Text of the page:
In obedience to the demand of the unions, our act has been altered almost every session—not for the purpose of lessening its inevitable one-sidednees and unfairness to employers, but for the purpose of rendering it more efficient as a weapon of offence them. In fact, its most essential features have been recast. Under the act of 1894 awards were to be enforced by writ of at tachment issued from the Supreme Court; the unions were unsuccessful in their first attempts to obtain attachments, and they appealed to Parliament, which forthwith dowed the trades umons court with powers. It was one of the essential features of the original act that awards were not be legally enforceable unless the Court of Arbitration so declared by the award itself. On this point the author of the original measure said:—"As the court is likely to consist of experienced and reasonable men, I do not think they are likely to misuse the greast powers placed in their hands, especially when we make it clear that they are only to make such awards binding as they may think it will be common sense to try and enforce by law. Therefore I have steered this middle course of making some awards binding (legally enforceable), and leaving others to the good sense of the parties." If for example, it had been suggested that this court might be so unreasonable as to make awards ordering employers to give the preference of employment to unionists, and make them legally enforceable, Mr Reeves, I am sure, would have scouted the suggestion as an in suit to a court presided over by a Supreme Court judge. Yet his is precisely what the court gradually came to do under constant pressure from the unions; yet even then the unions were not satisfied, and Parliament had to take from the court the power of saying whether its awards were to be legally enforceable able or not. In short, the history of this act is the history of coercion by legislation everywhere—one dose renders another necessary; it is like drinking sea-water And yet, again ns though they were determined to remove all the leading features of Mr Reeves's handiwork, the unions got their Parliament to transform the Boards of Conciliation into what they now are in reality—courts of first instance so that now, Instead of Mr Reeves's Boards of Conciliation settling 99 per cent. of disputes by conciliatory methods, with the Court of Arbitration "in the background," we have two courts—a court of first instance, and a Court of Appeal, to which there is a larger proportion of appeals than to any other court in the world. And now, as I write, there is still another amending bill before Parliament, entirely dictated by the trades page 13 unions or the Labour department, whose function it is to keep their demands constantly before Parliament. One of the proposed amendments consists of only five lines, and yet it will have the effect of placing in the hands of the unions the most effective weapon against employers which their devilish ingenuity has so far devised. The original act, in furtherance of its design of settling and preventing strikes and lock-outs, provided that whilst a dispute was before the board or the courtan employer was not to lock out his men, and a union was not to strike; the proposed amendment is intended to deprive employers of the power of dismissing a unionist, not merely when a dispute is in course of settlement, but when anything is pending "preliminary to the reference of the dispute and connected therewith."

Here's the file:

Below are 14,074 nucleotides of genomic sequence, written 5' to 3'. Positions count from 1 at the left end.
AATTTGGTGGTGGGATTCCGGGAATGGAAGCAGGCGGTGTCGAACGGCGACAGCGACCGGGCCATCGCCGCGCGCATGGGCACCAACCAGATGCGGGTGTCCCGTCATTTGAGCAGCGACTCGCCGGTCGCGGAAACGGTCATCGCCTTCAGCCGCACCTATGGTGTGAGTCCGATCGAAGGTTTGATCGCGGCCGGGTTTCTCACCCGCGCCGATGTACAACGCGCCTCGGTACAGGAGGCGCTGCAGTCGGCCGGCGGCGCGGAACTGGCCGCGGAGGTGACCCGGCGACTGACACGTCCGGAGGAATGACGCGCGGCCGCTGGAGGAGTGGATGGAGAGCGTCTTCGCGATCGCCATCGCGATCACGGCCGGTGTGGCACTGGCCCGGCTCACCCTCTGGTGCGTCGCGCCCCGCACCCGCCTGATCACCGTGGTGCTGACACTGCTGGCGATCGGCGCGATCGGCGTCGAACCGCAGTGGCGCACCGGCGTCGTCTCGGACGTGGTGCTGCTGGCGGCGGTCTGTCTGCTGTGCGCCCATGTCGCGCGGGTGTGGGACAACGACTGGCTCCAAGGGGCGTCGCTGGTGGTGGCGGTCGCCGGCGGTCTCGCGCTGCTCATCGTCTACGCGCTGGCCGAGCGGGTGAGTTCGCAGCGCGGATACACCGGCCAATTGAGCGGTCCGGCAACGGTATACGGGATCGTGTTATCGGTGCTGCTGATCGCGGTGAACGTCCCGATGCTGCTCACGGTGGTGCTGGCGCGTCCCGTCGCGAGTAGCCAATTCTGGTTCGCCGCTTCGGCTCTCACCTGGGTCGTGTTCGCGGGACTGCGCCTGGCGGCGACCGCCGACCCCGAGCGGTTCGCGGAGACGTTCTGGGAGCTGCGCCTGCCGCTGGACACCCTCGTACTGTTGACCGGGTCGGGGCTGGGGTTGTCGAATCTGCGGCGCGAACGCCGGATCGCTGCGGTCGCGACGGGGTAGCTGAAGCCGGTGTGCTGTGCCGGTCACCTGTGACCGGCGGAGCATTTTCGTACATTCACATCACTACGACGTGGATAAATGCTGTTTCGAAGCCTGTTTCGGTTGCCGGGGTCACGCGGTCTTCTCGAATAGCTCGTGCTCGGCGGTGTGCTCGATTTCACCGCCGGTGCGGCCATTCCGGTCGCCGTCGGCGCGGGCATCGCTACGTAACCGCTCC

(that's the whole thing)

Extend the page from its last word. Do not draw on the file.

Then follows a specimen of coercive legislation so perfect in its way as to be worth quoting in full:—"In case either of the parties shall interrupt the relationship of employer and employed by the dismissal of any of the employees, or by any of the employees discontinuing work, the onus of proving that such discontinuance of work or such dismissal was not done in contravention of section 100 shall be on the employer if he dismisses as aforesaid, and shall be on the employee if he discontinues work as aforesaid. And yet Mr Reezes fondly imagines he can trace the features of his beloved offspring in this monster! I sincerely hope he may not have to admit that he regrets having fathered it.